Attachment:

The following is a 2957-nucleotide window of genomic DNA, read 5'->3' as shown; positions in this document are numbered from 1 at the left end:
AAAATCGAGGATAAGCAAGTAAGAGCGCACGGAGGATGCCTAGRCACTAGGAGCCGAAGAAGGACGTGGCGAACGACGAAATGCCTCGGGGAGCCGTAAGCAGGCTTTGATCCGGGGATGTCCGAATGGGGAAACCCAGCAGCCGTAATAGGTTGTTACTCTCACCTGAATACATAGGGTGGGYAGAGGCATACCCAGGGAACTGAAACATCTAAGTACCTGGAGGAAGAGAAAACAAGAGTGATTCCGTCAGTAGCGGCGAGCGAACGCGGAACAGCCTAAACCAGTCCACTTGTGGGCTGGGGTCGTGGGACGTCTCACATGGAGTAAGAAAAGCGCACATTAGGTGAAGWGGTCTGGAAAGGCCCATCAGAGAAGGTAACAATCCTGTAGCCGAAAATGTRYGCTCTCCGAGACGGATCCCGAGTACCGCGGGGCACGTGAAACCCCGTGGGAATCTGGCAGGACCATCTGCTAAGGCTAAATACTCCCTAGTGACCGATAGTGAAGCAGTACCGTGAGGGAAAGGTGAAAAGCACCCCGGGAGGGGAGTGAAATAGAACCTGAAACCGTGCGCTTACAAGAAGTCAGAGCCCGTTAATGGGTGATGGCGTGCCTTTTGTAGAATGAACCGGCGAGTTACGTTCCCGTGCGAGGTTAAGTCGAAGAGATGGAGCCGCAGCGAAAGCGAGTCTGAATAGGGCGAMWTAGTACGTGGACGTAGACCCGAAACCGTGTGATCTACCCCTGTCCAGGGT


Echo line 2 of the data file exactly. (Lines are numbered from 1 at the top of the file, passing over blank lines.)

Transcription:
AAAATCGAGGATAAGCAAGTAAGAGCGCACGGAGGATGCCTAGRCACTAGGAGCCGAAGAAGGACGTGGCGAACGACGAAATGCCTCGGGGAGCCGTAAGCAGGCTTTGATCCGGGGATGTCCGAATGGGGAAACCCAGCAGCCGTAATAGGTTGTTACTCTCACCTGAATACATAGGGTGGGYAGAGGCATACCCAGGGAACTGAAACATCTAAGTACCTGGAGGAAGAGAAAACAAGAGTGATTCCGTCAGTAGCGGCGAGCGAACGCGGAACAGCCTAAACCAGTCCACTTGTGGGCTGGGGTCGTGGGACGTCTCACATGGAGTAAGAAAAGCGCACATTAGGTGAAGWGGTCTGGAAAGGCCCATCAGAGAAGGTAACAATCCTGTAGCCGAAAATGTRYGCTCTCCGAGACGGATCCCGAGTACCGCGGGGCACGTGAAACCCCGTGGGAATCTGGCAGGACCATCTGCTAAGGCTAAATACTCCCTAGTGACCGATAGTGAAGCAGTACCGTGAGGGAAAGGTGAAAAGCACCCCGGGAGGGGAGTGAAATAGAACCTGAAACCGTGCGCTTACAAGAAGTCAGAGCCCGTTAATGGGTGATGGCGTGCCTTTTGTAGAATGAACCGGCGAGTTACGTTCCCGTGCGAGGTTAAGTCGAAGAGATGGAGCCGCAGCGAAAGCGAGTCTGAATAGGGCGAMWTAGTACGTGGACGTAGACCCGAAACCGTGTGATCTACCCCTGTCCAGGGT